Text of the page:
Mayday Series: Part 1 (of 2) Wrap-up & Final Words

by faithgibson on May 30, 2019

in Economic Issue$, Electronic Fetal Monitoring, OB Interventions: Dubious or Detrimental

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Part 1 ~ Conclusion of the Mayday Series:

This series began with questions about the contemporary practice of obstetrics in America.  The most central of all was simply: “Why has American obstetrics strayed so far from its noble foundations?

There are many examples, but the specific issue addressed in the Mayday! series is the inappropriate use of continuous electronic fetal monitoring (EFM).

This technology was developed to monitor the labors of women with high-risk pregnancies and complications that were highly risky to unborn babies For reasons that defy logic, c-EFM — a technology designed for high-risk pregnancies — has become the universal standard for healthy women with low-risk pregnancies.

Fetal Monitoring: the Verb and the Noun

The Verb: It’s a well-documented fact that childbirth outcomes for healthy laboring women and their unborn babies are equally good (actually better when the Cesarean section rate is included) when L&D nurses, midwives or physicians use a fetoscope or hand-held Doppler to monitor (the verb) the unborn baby during labor.

This traditional method, which has been used since the early 20th century to determine fetal well-being, is called auscultation.

The fetal heart rate is listened to with greater frequency as the contractions become longer, stronger and closer together. Depending on the stage of labor, the typical protocol for is every hour in latent labor, every 30 minutes in active labor, every 15 in early 2nd stage and as frequently as every 5 minutes (or more often) during the few minutes just before the baby is born.

 

In addition to the use of a hand-held doppler or fetoscope, the labor or birth attendant uses a watch or clock to determine the fetal heart rate (FHR) in ‘beats-per-minute’ (bpm), while also noting the rhythm (regular or irregular).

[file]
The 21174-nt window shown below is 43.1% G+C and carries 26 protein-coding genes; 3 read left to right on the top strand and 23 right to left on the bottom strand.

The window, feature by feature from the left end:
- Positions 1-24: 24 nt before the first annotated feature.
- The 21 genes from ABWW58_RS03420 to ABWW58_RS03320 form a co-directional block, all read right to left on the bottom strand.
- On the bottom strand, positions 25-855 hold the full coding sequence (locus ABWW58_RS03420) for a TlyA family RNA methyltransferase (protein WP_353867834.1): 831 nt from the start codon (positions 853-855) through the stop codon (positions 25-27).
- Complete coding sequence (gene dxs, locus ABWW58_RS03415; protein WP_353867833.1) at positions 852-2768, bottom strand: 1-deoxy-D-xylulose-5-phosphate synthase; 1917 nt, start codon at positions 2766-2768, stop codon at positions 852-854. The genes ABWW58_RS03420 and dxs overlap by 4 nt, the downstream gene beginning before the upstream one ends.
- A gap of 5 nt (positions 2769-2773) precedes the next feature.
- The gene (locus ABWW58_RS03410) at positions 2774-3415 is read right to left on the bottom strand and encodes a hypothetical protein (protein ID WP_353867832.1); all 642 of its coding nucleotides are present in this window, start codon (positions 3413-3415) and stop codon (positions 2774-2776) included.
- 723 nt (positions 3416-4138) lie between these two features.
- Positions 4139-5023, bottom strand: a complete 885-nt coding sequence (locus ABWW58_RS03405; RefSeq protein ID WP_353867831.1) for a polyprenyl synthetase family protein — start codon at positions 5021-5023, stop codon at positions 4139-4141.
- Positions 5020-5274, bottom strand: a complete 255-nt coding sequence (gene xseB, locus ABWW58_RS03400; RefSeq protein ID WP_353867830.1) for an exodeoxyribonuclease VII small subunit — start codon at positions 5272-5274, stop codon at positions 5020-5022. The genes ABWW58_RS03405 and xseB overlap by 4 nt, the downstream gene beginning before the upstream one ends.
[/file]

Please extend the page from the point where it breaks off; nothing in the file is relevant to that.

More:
In the modern era, this method of   determining fetal well-being has been expanded to include the following four parameters:

          • normal baseline
          • normal variability
          • normal accelerations
          • no pathological decelerations

These findings are then recorded on the mother’s chart. If at any time the rate, rhythm or other parameters are abnormal, efforts are made to determine why and necessary action is taken as indicated.

An important part of what makes hands-on monitoring work so well is the physical presence of a professional labor or birth attendant during the woman’s entire active labor and the birth. This kind of personal hands-on/eyes-on care allows an L&D nurse or midwife to closely monitor the nature of the labor and the mother’s response and then provide specific guidance, emotional support, and encouragement.

Other Advantages of Auscultation as compared to c-EFM

There are many additional advantages of hands-on monitoring. When laboring women are not tethered to a machine at her bedside, they are not forced to lie or sit on their beds or stand in place next to their bed during the many hours of labor. Many L&D units advertise their EFM telemetry equipment that allows women to walk around in their room and in nearby halls. But most often there is only one or two of these special machines, and so they are not available to the majority of labor patients.

When the laboring woman is not hooked up to c-EFM, she becomes a free agent who can change position without being restrained by EFM belts or cautioned by the hospital staff not to move too much because it disrupts the signal.

Women being monitored by auscultation can walk around, spend time in a rocking chair, get into the shower, sit in a deep water tub, kneel over a labor ball, or squat during a pushing contraction. Being upright and mobile helps labor progress naturally and for many women makes the pain of labor tolerable without resorting to drugs or anesthesia.

By making right use of gravity throughout the first and second (or pushing) stage of labor, the use of Pitocin to speed up labor and/or operative delivery (forceps or vacuum) or Cesarean section is reduced.